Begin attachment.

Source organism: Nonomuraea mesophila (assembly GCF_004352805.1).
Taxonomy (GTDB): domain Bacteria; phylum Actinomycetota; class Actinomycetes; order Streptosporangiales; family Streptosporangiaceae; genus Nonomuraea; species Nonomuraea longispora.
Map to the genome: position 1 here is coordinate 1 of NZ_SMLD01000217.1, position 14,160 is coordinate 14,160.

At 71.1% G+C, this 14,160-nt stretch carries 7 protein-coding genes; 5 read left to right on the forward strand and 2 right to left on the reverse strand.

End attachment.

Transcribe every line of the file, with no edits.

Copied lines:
Source organism: Nonomuraea mesophila (assembly GCF_004352805.1).
Taxonomy (GTDB): domain Bacteria; phylum Actinomycetota; class Actinomycetes; order Streptosporangiales; family Streptosporangiaceae; genus Nonomuraea; species Nonomuraea longispora.
Map to the genome: position 1 here is coordinate 1 of NZ_SMLD01000217.1, position 14,160 is coordinate 14,160.

At 71.1% G+C, this 14,160-nt stretch carries 7 protein-coding genes; 5 read left to right on the forward strand and 2 right to left on the reverse strand.